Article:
The European Union exceeded its gas savings target of 15 percent by the end of November. From August to the previous month, EU countries consumed around 20 percent less gas than the average for the same period over the past five years, according to data released by the statistics office Eurostat. A total of 18 countries exceeded the 15 percent target – including Germany with a decline of around 25 percent.

Consumption fell the most in Finland (-52.7 percent), Latvia (-43.2 percent) and Lithuania (-41.6 percent). According to Eurostat, six countries missed the 15 percent mark, and consumption even increased in two countries: Malta with a plus of 7.1 percent and Slovakia with a plus of 2.6 percent.

Against the background of the war in Ukraine, EU countries had agreed to voluntarily reduce gas consumption by 15 percent between August 1, 2022 and March 31, 2023, compared to the average consumption for the same period over the past five years . If not enough is saved and there are far-reaching supply bottlenecks, a Union alarm with binding savings targets can be triggered.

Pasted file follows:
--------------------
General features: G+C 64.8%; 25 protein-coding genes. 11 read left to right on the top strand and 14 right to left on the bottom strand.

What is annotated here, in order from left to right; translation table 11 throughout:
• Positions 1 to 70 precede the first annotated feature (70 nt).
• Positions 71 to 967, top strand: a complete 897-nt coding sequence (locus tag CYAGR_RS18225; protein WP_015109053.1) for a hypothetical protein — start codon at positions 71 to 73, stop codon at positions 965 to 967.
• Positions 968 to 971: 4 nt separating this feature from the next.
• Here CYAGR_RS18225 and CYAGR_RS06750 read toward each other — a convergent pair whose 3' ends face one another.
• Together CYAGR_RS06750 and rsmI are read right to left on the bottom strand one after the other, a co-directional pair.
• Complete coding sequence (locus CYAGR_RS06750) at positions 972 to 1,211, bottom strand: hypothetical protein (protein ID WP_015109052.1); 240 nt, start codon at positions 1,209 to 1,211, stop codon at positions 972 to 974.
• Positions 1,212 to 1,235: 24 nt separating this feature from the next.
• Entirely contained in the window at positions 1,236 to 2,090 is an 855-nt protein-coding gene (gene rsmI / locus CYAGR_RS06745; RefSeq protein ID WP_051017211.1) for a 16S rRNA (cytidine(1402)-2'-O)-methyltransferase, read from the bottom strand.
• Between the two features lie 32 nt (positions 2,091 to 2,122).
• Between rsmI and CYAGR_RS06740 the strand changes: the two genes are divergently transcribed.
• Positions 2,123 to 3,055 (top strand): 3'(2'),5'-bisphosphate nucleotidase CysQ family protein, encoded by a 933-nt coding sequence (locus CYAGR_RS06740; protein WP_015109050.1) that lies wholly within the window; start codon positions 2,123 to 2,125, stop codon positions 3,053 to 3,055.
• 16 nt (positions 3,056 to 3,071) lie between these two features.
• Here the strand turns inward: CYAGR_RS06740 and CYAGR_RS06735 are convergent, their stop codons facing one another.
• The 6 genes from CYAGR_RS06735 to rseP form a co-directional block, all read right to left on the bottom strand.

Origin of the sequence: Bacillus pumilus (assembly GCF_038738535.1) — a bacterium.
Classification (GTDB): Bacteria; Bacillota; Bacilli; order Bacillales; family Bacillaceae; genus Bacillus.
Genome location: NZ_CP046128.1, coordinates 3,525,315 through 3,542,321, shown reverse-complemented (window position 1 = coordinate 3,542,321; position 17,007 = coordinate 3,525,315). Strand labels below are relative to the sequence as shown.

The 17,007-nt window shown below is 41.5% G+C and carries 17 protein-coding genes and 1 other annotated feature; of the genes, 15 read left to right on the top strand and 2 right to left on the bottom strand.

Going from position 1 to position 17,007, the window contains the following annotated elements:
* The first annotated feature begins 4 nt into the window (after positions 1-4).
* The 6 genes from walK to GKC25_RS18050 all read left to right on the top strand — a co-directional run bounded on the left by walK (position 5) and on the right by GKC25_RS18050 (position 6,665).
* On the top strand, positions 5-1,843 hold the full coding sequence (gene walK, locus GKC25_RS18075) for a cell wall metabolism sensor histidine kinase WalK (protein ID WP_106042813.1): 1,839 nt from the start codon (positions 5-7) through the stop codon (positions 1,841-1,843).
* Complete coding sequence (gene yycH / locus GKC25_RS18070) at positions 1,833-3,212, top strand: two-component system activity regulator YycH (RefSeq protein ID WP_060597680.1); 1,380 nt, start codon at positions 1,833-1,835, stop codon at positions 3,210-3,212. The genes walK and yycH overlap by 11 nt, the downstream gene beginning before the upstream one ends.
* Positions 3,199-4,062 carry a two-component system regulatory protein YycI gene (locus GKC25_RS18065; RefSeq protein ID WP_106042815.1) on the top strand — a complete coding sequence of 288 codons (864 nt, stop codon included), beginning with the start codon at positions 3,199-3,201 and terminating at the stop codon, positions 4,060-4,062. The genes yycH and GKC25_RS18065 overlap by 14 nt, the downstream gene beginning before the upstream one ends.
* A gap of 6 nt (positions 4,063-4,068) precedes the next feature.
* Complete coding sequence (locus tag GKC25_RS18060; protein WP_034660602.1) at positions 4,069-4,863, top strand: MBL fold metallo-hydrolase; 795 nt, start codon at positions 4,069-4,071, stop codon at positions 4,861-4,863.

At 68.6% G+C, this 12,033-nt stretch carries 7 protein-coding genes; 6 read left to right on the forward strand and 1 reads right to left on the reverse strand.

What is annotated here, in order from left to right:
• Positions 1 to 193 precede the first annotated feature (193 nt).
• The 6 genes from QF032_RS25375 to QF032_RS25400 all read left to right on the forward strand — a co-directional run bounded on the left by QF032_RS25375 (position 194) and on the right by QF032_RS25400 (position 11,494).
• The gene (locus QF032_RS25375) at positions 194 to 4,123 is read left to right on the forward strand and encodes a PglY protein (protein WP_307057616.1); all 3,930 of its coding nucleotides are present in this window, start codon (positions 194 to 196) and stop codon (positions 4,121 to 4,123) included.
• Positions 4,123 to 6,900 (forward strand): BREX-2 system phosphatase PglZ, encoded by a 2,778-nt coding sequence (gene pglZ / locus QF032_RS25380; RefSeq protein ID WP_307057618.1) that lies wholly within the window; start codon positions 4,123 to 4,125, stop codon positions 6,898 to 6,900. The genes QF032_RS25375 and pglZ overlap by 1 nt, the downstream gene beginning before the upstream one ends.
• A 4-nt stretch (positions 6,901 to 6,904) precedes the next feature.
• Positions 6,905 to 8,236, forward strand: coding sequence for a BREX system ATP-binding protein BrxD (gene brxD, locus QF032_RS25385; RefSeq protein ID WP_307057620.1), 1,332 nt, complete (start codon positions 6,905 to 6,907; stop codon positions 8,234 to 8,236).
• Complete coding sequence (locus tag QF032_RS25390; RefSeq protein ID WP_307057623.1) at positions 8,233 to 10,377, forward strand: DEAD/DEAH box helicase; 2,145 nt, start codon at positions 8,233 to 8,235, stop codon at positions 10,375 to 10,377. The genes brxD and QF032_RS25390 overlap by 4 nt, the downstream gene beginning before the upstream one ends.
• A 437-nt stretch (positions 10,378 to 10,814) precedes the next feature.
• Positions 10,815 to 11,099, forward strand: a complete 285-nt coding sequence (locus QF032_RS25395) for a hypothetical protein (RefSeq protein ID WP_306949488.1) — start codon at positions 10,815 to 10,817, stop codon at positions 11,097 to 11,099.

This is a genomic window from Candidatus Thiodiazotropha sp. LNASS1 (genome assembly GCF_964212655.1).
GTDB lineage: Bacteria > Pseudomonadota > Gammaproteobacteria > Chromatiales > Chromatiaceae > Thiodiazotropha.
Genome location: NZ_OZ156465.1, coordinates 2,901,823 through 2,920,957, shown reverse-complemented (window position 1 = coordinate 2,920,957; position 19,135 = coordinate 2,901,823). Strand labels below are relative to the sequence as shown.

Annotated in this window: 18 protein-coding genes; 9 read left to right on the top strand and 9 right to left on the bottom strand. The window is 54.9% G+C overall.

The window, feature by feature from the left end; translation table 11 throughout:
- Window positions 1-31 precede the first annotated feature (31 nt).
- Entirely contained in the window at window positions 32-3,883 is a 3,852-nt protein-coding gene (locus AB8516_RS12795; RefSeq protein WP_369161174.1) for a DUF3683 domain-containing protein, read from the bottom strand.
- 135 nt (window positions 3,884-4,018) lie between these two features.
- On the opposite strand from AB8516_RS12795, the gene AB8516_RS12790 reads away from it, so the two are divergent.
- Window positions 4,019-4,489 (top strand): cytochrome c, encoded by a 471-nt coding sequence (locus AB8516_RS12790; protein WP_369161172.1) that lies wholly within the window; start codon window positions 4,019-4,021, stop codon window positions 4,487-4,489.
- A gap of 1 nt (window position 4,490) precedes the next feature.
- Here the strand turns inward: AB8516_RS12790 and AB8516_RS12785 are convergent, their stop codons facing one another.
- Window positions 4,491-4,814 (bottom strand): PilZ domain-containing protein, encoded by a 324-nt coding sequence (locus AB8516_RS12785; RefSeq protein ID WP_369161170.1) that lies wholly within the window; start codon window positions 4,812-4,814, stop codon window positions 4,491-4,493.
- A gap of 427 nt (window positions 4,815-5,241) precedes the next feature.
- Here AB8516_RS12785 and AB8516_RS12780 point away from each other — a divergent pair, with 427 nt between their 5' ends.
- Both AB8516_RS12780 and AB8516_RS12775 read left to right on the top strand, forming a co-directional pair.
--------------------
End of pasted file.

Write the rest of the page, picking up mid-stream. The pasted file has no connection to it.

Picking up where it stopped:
First contracts before the summer

The first contracts for joint EU gas purchases are to be concluded before the summer of 2023. “Our preparations for next winter start today,” said EU Commission Vice-President Maros Sefcovic in Brussels on Tuesday. “We intend to complete our first joint purchase, including long-term contracts with gas suppliers, before next summer.”

“Through determination and cooperation, we can use this new tool to protect ourselves from gas shortages and high prices next winter,” Sefcovic said after meeting with representatives from more than 30 gas companies. These were constructive, said Sefcovic.